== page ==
Days before this Veterans Day, my wife was at a local store, standing in the checkout line. A little boy turned around and commented on my wife’s hat that displayed the American flag. The little boy looked up to his mom and said “Look mom. There is the flag. That’s bad.”
Needless to say, Cheryl, a three-time Blue Star mom and an advocate for veterans and military families, was taken aback.
She came home and told her story. After we calmed down, we reminded ourselves we are blessed to know many who serve this country and our flag.
We are a military family. Three of our children are military. All three served in Iraq and Afghanistan. Two continue to serve. We know many veteran families. We have seen courage and sacrifice time and again.
Politics does not influence our patriotism. It is the warriors we have known that spark our pride and love of country. Let me tell you about one of them. His memory is ineradicable and a source of pride.
While in the military, I worked with a guy I will call "Joe." We both previously served in infantry units, so we had the same view of the world. Any grunt reading this article will know what I mean.
One day early in the week, Joe didn’t make it to work. I gave him a call from headquarters. He answered the phone and told me that he had broken his arm. “What did you do? Did you slip on the ice?” His response was “No, I just picked up the snow shovel and my arm snapped.”
With false bravado, both of us bantered back and forth about how clumsy he was. But we knew the reality.
The wounds he suffered in Vietnam came back to do more damage; the killer, Agent Orange. (Joe contracted multiple myeloma, a cancer of the blood. Cancer cells build up in bone marrow and take over. This is why Joe’s arm snapped in half.)
Joe was hospitalized. For the next few months Joe was literally in the fight for his life. While he fought through the pain; and separated from his family, his promotion to the next higher grade, lieutenant colonel, arrived at headquarters. Knowing Joe was a soldier’s soldier, I contacted his wife and asked if she thought it would be permissible to present Joe with his promotion. She fought through her tears and said he would want that.
Shortly thereafter, I arrived at the hospital, orders in hand, with the lieutenant colonel silver oak leaf in my pocket. I donned the required PPE and walked into Joe’s room.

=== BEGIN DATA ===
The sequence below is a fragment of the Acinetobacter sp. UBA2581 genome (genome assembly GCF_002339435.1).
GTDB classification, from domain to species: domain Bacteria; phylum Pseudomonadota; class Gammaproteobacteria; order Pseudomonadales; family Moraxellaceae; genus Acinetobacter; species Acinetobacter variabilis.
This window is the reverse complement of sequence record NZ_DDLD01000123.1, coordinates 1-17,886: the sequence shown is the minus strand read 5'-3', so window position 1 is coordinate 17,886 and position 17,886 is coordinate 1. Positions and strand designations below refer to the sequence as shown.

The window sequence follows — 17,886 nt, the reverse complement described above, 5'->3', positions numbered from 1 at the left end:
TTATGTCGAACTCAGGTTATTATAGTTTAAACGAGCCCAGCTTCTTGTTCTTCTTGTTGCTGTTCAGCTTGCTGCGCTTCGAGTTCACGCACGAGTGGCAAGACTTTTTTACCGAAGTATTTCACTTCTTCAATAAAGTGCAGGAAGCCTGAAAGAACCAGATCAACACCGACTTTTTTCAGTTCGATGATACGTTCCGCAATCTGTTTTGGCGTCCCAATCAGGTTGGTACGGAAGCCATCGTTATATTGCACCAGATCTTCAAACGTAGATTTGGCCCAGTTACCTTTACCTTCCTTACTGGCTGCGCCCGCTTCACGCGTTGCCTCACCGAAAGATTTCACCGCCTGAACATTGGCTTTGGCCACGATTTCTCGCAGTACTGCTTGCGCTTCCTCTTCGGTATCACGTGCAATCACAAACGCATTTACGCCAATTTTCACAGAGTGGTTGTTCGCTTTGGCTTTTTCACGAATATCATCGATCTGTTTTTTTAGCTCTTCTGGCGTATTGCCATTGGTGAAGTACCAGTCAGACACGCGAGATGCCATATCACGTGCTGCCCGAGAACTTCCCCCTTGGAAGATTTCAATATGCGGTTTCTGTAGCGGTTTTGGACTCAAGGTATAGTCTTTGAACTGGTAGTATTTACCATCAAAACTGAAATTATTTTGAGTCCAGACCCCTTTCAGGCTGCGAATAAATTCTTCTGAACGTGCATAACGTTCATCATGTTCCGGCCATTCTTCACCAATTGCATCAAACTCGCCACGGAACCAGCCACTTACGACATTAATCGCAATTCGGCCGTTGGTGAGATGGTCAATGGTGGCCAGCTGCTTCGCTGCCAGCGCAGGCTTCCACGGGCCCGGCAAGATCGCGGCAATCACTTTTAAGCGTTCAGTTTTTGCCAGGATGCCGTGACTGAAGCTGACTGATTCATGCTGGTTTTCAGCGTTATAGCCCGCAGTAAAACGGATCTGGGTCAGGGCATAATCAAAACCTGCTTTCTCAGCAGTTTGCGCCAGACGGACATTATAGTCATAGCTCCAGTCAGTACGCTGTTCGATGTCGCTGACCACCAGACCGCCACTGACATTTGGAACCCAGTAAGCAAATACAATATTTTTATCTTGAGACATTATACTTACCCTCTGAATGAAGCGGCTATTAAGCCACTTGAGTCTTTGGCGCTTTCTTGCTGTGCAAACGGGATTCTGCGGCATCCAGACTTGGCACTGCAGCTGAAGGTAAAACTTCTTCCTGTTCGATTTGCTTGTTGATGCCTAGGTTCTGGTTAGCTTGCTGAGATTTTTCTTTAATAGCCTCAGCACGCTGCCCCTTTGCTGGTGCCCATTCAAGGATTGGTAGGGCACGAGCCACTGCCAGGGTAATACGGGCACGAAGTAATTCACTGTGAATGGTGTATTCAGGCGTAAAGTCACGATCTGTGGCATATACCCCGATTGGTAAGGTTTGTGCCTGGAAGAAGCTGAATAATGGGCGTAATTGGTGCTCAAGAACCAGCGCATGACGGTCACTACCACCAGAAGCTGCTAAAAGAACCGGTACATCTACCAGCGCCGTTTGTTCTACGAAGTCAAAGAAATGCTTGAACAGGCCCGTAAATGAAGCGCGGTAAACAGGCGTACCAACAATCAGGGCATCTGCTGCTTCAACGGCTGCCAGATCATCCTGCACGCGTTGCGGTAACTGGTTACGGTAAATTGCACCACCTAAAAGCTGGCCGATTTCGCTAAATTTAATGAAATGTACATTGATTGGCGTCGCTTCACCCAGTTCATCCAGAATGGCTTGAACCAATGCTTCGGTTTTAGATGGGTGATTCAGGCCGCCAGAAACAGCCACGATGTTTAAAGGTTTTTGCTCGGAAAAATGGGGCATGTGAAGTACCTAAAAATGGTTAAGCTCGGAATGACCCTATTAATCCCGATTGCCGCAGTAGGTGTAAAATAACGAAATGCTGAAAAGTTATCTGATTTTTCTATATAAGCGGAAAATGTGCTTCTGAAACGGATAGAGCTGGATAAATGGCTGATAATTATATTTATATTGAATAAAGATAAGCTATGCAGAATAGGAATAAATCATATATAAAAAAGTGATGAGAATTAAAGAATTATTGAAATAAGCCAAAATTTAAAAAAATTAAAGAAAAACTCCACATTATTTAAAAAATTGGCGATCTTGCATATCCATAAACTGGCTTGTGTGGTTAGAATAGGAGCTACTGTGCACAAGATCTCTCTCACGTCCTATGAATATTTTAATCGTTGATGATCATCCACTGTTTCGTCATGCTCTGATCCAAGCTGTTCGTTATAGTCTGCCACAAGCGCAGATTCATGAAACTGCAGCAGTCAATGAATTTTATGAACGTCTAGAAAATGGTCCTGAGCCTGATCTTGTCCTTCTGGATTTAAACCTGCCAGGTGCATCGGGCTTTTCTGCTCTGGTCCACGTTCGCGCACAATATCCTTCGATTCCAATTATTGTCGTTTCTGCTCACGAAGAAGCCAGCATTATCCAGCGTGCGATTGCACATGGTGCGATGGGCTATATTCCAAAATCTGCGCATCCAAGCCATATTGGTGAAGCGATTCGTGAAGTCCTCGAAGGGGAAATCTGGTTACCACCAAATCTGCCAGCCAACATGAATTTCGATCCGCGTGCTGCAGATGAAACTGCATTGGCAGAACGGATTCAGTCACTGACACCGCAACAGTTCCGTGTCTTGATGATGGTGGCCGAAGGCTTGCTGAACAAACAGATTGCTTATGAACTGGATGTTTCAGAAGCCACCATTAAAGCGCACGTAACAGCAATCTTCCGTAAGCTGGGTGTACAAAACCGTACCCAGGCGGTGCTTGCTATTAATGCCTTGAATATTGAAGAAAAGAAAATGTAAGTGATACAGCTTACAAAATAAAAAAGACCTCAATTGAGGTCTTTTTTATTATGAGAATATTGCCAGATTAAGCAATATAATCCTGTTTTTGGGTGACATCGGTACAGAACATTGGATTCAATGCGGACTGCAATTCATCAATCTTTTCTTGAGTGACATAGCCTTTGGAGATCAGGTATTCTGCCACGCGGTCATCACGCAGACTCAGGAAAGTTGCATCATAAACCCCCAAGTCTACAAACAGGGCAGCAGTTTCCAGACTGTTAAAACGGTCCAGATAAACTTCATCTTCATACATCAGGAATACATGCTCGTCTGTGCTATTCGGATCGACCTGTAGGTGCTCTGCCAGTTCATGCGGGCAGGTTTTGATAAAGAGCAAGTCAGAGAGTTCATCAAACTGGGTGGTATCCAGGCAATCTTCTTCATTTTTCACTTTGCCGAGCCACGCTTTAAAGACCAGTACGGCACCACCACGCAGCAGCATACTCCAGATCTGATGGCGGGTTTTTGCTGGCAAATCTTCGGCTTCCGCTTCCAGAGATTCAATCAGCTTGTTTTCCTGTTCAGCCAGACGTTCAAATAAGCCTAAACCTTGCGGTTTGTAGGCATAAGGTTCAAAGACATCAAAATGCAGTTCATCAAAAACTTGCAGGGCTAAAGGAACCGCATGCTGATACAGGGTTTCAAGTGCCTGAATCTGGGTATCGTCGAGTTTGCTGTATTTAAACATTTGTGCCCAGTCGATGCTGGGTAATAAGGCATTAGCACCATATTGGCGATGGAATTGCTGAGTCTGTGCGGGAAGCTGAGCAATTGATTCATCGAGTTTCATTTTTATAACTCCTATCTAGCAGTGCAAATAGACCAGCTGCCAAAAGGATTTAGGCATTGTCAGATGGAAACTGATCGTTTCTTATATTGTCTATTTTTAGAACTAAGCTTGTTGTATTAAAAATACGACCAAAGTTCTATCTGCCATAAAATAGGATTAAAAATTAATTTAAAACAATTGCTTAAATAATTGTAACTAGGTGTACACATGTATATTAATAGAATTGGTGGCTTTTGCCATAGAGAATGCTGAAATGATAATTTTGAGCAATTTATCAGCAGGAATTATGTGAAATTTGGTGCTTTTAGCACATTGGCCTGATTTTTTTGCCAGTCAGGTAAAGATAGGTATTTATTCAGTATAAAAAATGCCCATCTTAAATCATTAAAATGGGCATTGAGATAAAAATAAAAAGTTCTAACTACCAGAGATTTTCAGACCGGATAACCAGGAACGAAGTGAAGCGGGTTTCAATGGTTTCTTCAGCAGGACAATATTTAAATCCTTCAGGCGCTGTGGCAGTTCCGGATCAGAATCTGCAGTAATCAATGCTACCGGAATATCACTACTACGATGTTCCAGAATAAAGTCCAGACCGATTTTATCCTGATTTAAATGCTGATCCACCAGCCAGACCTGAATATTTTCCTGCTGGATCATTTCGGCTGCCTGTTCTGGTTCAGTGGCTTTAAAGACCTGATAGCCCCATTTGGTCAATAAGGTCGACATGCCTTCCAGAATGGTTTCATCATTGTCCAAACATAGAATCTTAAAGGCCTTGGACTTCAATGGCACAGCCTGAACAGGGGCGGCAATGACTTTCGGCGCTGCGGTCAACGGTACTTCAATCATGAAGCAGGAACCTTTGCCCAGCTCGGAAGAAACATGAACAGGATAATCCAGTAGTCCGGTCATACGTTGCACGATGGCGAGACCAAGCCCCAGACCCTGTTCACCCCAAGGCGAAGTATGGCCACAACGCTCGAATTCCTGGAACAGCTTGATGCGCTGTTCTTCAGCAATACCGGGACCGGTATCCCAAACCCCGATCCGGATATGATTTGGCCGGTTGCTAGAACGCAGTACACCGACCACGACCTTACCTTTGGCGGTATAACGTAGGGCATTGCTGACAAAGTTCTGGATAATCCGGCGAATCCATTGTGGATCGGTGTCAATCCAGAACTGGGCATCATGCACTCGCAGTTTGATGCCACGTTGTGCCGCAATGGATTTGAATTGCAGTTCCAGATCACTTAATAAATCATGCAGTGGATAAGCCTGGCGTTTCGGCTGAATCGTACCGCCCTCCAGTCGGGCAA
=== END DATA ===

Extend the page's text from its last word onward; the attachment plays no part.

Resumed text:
Joe laid there pale and in a lot of pain. The doctors were feeding morphine into him to deal with pain in his back, ribs and hips. Joe looked at me with a smile through the grimace. (“A smile crushes every tear and hides the pain.”)
There were only a few of us in the room. These important few, his wife and two daughters, watched as their patriot father managed his pain and stood at attention. He looked straight ahead; heels locked. It was then I knew what to do.
I read off the promotion orders; walked up to Joe and pinned his silver oak leaf to his hospital gown. I stood back and Joe smartly saluted. I returned the salute and realized I now had a life memory defining a true warrior.
Joe laid back down and thanked me. And then I thanked him. I held back my tears until I left the room. He died two days later.
Joe is one of many reasons why Cheryl and I remember Veterans Day every day.
Here are a few thoughts.
- Veterans Day is for those who have yet to return home and for those who never will.
- Veterans Day is for those who have given so much and have seen a great deal.
Here are a few facts.
- Veterans make up roughly 11% of the adult homeless population.
- Close to one-fifth of veterans who served in Iraq or Afghanistan came home with either major depression or post-traumatic stress disorder.
- 20 veterans die by suicide each day in America.
- Most of the returning veterans from Iraq and Afghanistan have hidden wounds from toxic and hazardous material exposure, TBI (traumatic brain injury) and hearing loss. These are lifelong conditions.
When Veterans Day comes around say “thank you for your service” with true respect and gratitude. And give a helping hand if you can.